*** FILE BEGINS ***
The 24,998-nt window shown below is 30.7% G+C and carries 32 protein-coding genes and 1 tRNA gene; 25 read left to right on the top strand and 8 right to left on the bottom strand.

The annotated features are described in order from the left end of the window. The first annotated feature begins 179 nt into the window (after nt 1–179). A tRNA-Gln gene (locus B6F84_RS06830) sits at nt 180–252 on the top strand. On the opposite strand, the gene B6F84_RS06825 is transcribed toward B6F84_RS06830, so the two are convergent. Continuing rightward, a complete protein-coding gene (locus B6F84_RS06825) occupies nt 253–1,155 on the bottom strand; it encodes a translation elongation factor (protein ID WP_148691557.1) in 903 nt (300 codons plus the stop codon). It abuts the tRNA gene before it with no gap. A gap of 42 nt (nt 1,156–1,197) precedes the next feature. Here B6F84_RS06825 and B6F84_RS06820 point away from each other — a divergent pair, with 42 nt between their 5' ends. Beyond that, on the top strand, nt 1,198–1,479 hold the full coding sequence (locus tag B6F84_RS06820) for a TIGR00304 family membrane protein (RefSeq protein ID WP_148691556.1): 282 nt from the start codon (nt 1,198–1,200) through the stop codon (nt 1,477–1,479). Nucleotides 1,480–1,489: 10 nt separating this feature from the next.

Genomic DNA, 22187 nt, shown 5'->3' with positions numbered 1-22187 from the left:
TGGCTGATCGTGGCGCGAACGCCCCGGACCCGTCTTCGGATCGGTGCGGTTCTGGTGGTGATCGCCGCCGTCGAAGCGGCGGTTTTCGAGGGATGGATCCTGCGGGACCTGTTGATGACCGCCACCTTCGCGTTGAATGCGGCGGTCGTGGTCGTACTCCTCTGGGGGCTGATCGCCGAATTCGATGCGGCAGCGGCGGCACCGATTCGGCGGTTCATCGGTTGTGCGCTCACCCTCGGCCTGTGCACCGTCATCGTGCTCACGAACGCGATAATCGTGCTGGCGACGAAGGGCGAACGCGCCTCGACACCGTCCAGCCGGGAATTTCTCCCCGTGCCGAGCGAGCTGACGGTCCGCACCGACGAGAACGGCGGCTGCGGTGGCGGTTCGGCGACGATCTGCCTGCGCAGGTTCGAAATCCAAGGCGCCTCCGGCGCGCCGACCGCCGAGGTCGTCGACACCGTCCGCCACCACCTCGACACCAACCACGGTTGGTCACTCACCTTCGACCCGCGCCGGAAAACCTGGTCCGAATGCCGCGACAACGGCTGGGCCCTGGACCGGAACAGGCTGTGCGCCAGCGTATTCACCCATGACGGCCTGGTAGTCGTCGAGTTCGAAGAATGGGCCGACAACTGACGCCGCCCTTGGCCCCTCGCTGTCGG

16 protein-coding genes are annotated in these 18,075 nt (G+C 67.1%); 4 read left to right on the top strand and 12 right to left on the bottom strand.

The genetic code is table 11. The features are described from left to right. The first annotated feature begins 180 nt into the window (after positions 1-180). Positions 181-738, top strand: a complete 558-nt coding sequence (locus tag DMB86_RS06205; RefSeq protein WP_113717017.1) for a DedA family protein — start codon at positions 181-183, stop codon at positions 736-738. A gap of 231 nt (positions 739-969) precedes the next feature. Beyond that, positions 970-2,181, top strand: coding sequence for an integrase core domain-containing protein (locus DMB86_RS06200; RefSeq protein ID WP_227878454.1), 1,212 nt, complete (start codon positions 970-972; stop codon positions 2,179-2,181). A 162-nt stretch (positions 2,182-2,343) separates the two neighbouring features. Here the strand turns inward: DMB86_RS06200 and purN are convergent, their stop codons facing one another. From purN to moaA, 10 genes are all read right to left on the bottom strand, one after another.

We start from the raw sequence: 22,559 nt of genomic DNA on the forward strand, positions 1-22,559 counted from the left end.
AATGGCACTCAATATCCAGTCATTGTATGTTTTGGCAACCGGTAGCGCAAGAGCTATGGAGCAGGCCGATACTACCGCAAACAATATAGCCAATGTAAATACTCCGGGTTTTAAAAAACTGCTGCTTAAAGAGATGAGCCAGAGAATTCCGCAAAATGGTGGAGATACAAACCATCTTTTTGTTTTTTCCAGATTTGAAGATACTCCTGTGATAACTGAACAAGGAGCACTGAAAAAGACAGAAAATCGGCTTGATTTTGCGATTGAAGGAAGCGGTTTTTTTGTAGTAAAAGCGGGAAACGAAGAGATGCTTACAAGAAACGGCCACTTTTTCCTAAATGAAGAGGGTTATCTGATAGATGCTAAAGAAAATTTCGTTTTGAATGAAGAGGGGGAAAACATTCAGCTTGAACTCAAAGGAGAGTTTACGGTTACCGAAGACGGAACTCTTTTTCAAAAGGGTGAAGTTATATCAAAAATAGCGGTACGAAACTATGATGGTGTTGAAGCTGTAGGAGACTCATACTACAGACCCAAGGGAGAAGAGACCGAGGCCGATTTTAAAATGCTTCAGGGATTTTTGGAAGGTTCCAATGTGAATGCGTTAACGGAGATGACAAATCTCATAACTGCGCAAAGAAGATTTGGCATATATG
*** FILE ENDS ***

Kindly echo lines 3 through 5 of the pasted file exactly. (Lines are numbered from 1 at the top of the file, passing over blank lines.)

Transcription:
Genomic DNA, 22187 nt, shown 5'->3' with positions numbered 1-22187 from the left:
TGGCTGATCGTGGCGCGAACGCCCCGGACCCGTCTTCGGATCGGTGCGGTTCTGGTGGTGATCGCCGCCGTCGAAGCGGCGGTTTTCGAGGGATGGATCCTGCGGGACCTGTTGATGACCGCCACCTTCGCGTTGAATGCGGCGGTCGTGGTCGTACTCCTCTGGGGGCTGATCGCCGAATTCGATGCGGCAGCGGCGGCACCGATTCGGCGGTTCATCGGTTGTGCGCTCACCCTCGGCCTGTGCACCGTCATCGTGCTCACGAACGCGATAATCGTGCTGGCGACGAAGGGCGAACGCGCCTCGACACCGTCCAGCCGGGAATTTCTCCCCGTGCCGAGCGAGCTGACGGTCCGCACCGACGAGAACGGCGGCTGCGGTGGCGGTTCGGCGACGATCTGCCTGCGCAGGTTCGAAATCCAAGGCGCCTCCGGCGCGCCGACCGCCGAGGTCGTCGACACCGTCCGCCACCACCTCGACACCAACCACGGTTGGTCACTCACCTTCGACCCGCGCCGGAAAACCTGGTCCGAATGCCGCGACAACGGCTGGGCCCTGGACCGGAACAGGCTGTGCGCCAGCGTATTCACCCATGACGGCCTGGTAGTCGTCGAGTTCGAAGAATGGGCCGACAACTGACGCCGCCCTTGGCCCCTCGCTGTCGG

16 protein-coding genes are annotated in these 18,075 nt (G+C 67.1%); 4 read left to right on the top strand and 12 right to left on the bottom strand.